Clash of civilisations – A Response

Clash of civilisations – A Response

While I agree generally with Dr.Wickramabahu’s narration  of  early history of Ceylon, I disagree with certain of his assertions/concludions.

Chola, Chera and Pandyas are Thamil Kshasthiriya and not Aryan Kshasthriya. To claim otherwise is preposterous. I don’t know from where  Dr.Wickramabahu got this novel theory.

The term ‘Sihala’ meaning lion (Not Sinhala)  itself first appeared ONLY in the 5th Century AD Pali chronicles Dipavamsa/Mahavamsa and that also ONLY twice in the beginning chapters.

The Elara – Dutu Gemenu was not a tribal war, it was a war faught by Duttu Gemenu who was a Naga prince  to  regain the Anuradhapura throne  that belonged to  his ancestors on his father’s side. Dutu Gemenu’s father was Kakavanna Theesan (KavanTissa) whose father was Gotabhaya. Gotabhaya is the sone of  Maha Naga, brother of Devanampiya Theesan (Tissa) the first convert to Buddhism. And Devanampiya Theesan’s father was Muta Siva (BC307 – BC247) who ruled Anuradhapura. Therefore, Kakavanna Theesan was the great grandson of  Maga Naga who established  the kingdom in Mahagama in Rohana. Maha Naga’s older brother, Devanampiya Tissa, a contemporary of Emperor Asoka, was the first king of the Tissa dynasty.

It may be of interest and educational value to note that all kings from Muta Siva (307-247 B.C) right down to the beginning of the Christian era (a period of 300 years), were Nagas/Thamils and were of Hindu faith. Naga kings continued to rule from Anuradhapura till they lost their identity and became Sinhalese in the 8th century. As mentioned above the much adored and admired King Duttu Gemunu was a Naga prince  both from his father’s side Kahavanna Theesan  and his mother’s side Viharamadevi. Viharamadevi was the daughter of Kelani Tissa who ruled Kalyani (Keleniya) They were of course, Buddhist by faith. (Source : www.tamilcanadian,com)

During the war between Elara and Duttugemenu there were Buddhist Thamils/Nagas  fighting  on the side of  Duttugemenu and Hindu Thamils/Nagas fighting on the side of Elara. The Thamils/Nagas  who were Buddhists needed a separate identity  from Thamils/Nagas who were of Hindu faith. This was achieved by inventing the Sinhala language and script  by Buddhist monks.

There was no Sinhala language in Lanka or in any part of the world before 8th A.D., it is thuggery to claim that there were Sinhala people in Lanka prior to the 8th century A.D.

The ancient Sri Lankan heritage, the Vevas (tanks/reservoirs), Dagobas (dome enshrining sacred relics) and all other massive ancient structures were constructed by the Buddhist Nagas and Demelas (not Sinhalas). The development of wet rice cultivation, a rudimentary tank system, and iron technology were common features of development for both Sri Lanka and Tamil Nadu.

Dameda is the most mentioned ethnic group in the ancient epigraphy of Sri Lanka. These inscriptions refer to the Dameda Vishaka (Tamil merchant), the Dameda Samana (Tamil householder), and Dameda Navika (Tamil sailor). There are enough of ancient archaeological evidence in Sri Lanka such as Brahmi stone inscriptions, cave writings, etc where the terms ‘Dameda’, ‘Damela’, ‘Damila’, ‘Demel’ are mentioned as a group of people living in the island. During Sena I ((833-853) and Kassapa IV (899-914), there are definite epigraphic reference to Tamil villages and lands, Demel-Kaballa (Tamil allotment), Demelat-valademin (Tamil lands), Demel-gam-bim (Tamil villages & lands), Demal-Kinigam, Demelin-hetihaya, etc. The presence of Tamils in the island Sri Lanka in the early historic period is not denied even in the Pali chronicles.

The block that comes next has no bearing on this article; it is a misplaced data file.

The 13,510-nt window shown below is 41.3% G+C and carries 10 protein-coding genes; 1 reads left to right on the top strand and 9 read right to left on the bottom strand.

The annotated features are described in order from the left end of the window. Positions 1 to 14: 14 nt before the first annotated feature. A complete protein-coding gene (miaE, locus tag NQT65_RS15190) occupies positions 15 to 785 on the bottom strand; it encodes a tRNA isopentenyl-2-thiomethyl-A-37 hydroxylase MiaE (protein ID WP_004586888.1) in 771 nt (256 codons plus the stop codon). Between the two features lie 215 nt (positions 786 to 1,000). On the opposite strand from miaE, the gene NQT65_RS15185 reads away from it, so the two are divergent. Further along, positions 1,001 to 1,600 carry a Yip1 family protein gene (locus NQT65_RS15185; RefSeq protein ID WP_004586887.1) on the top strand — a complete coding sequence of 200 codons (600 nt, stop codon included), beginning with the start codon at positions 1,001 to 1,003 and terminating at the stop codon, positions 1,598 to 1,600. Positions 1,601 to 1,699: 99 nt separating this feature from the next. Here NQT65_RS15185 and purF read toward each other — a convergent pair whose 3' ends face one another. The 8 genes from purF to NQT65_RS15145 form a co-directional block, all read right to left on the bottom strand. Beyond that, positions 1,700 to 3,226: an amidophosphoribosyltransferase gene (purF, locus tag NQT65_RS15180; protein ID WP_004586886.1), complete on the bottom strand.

The present day historian Prof. Sudharshan Seneviratne says, “there is no mention of the word Sihala or Sinhala ethnicity in the thousand odd short inscriptions that come to us from this period, but on the contrary, a vast majority of the host of clan names and titles that we come across in these inscriptions only show affinities with the clans of the ancient Tamil country”.

Sinhala lan guage evolved  from a  mixture of  Elu (Hela), Thamill, Pali and Sanskrit languages during 8 century A.D. It was not Pali or Sanskrit, but the Tamil language that helped in the formation of the Sinhala alphabets. The alphabets of the Sinhala language are round in shape like the alphabets of the other Dravidian languages. Telugu, Malayalam, Kannada  and proto-Tamil. In the 10th century. Tamils changed the shape of their alphabets to the present square shape. There is remarkable semblance between Telugu script and Sinhalas script.

The new year celebrated on the 14th of April is common to both to Sinhalese and Thamils for the reason before conversion they were all Hindus. It is interesting to note that after the death of Vijaya there was an interregunnum of one year during which a Brahmin priest by the name Upatissa acted as the king.

The caste hierarchy is almost similar in both Sinhalese and Thamils. The Sinhala caste system is closer to the Jati system, than the Sanskrit Varna system. Quiet a few Sinhala castes are composed of South Indians & their descendants, who came over several centuries – sometimes for trade or as the soldiers of the presiding Sinhala, Pandya or Chola kings.The Karava, Salagama (aka Chaliya), Durawa castes were brought down by Portuguese and Dutch to work as cinnamon peelers, toddy tapping etc. Duravas descended from the Nadars of Thamil Nadu and Ezhavas of Kerala.

Thangavelu


Clash of civilisations

 http://www.slguardian.org/2016/05/clash-of-civilisations/

At the time of the supposed arrival of Aryan people from North India to this island between 6th and 3rd Century BC, those who lived here belong to the South Indian megalithic culture. It was a commune society based on small tank-villages.

by Vikramabahu Karunaratne

( May 24, 2016, Colombo, Sri Lanka Guardian) In the Buddhist society everybody was equal before the state; and all property, in particular the land belonging to the state. Caste based on ethnic and racial differences was done away with. However in place of that, there developed the caste separation based on crafts and professions, associated with the agricultural society rooted in a centralized irrigation system. Cultured elites were paid officers of the state while the peasantry gave a share to the state coffers and also gave free labour for constructions and services of the state, during off season Elara Dutu Gemunu war; was it a tribal war or a war between two different civilizations Many different views are expressed. Some are scientific. Many are biased to fit chauvinist positions held by political leaders. We have to get the facts and figures correct and analyse the socio-economic development of the Lankan society.